An advanced defence aerospace sector offering both high-technology jobs and an independent production capability is the dream of many governments. Nowhere is this more true than India. New Delhi's recent revamp of its defence offset policy seeks to address some of the shortfalls of its previous efforts to ensure that 30% of its defence import expenditure is reinvested at home.
Technology transfer is given greater emphasis through the use of multipliers, and foreign vendors are granted more time to dispense offset obligations. The new rules also allow a higher degree of flexibility to make amendments to an offset agreement after it has been signed.
On paper, it all sounds great. Certainly, it seems that vendors need only to sell a modest part of their soul in return for vast contracts. However, behind the scenes another picture emerges.
In private, contractors question the ability of India's still nascent defence sector to absorb advanced technologies, materials and processes. The leap from where Indian industry is now to where parliament wants it to be is, in some cases, simply too great.
Moreover, the monetary value of intellectual property may be open to debate. One industry source indicates that companies are content to hand over advanced blueprints in return for high-value offsets because the blueprints end up in desk drawers, unused, and there is limited follow-up to check whether offset agreements are implemented properly.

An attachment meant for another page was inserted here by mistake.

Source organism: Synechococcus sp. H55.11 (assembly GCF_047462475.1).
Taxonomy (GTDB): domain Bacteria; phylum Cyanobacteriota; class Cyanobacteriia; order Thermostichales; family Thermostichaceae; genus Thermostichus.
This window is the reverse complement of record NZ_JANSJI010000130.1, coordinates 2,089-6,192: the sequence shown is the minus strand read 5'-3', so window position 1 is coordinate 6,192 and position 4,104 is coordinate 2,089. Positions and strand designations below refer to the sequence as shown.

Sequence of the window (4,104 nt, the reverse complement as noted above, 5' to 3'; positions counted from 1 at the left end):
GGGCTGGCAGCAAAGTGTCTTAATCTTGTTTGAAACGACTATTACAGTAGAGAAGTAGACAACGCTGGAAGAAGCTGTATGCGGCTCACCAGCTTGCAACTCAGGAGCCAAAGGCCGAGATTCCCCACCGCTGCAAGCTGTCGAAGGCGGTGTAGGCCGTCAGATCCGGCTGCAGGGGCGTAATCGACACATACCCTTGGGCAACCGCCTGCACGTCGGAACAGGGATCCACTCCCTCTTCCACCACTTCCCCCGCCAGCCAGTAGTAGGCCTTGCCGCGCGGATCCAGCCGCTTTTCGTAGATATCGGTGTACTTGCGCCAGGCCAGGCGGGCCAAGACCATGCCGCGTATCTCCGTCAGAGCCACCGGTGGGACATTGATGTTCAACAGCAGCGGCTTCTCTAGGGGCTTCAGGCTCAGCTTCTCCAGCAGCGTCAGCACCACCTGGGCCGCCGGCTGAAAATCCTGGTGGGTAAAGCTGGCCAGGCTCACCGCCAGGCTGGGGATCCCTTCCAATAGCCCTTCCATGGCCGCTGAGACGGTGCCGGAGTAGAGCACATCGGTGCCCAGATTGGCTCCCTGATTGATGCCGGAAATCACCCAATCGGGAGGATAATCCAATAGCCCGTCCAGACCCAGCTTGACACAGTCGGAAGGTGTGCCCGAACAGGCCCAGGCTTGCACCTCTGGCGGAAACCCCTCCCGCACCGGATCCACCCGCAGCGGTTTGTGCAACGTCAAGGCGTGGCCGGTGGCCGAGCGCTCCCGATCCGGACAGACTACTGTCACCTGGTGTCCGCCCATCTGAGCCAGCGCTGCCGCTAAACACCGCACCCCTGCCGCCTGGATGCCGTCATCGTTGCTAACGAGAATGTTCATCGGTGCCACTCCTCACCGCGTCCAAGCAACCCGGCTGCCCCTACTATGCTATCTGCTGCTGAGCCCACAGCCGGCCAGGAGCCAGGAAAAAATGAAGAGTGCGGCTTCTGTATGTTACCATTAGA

Figures released by the Indian defence ministry certainly highlight the importance of getting offset arrangements right. Across the financial years 2009-2010 and 2010-2011, the nation's defence equipment spending favoured indigenous sources over foreign manufacturers by a factor of 2:1, but in 2011-2012 the gap narrowed to 15%, and in the first quarter of the current financial year, external suppliers slightly got the better of their domestic counterparts. In absolute terms, each group was favoured with more than $1 billion of spending in that single quarter.
For India to make offsets work, it needs to make a realistic assessment of the strengths and weaknesses of its defence sector, and reward the types of offset agreements that will help it rise up the global value chain.
More crucially, it must increase the level of transparency and accountability involved in the execution of offset obligations.
(This first appeared as the main leader in Flight International 28 August)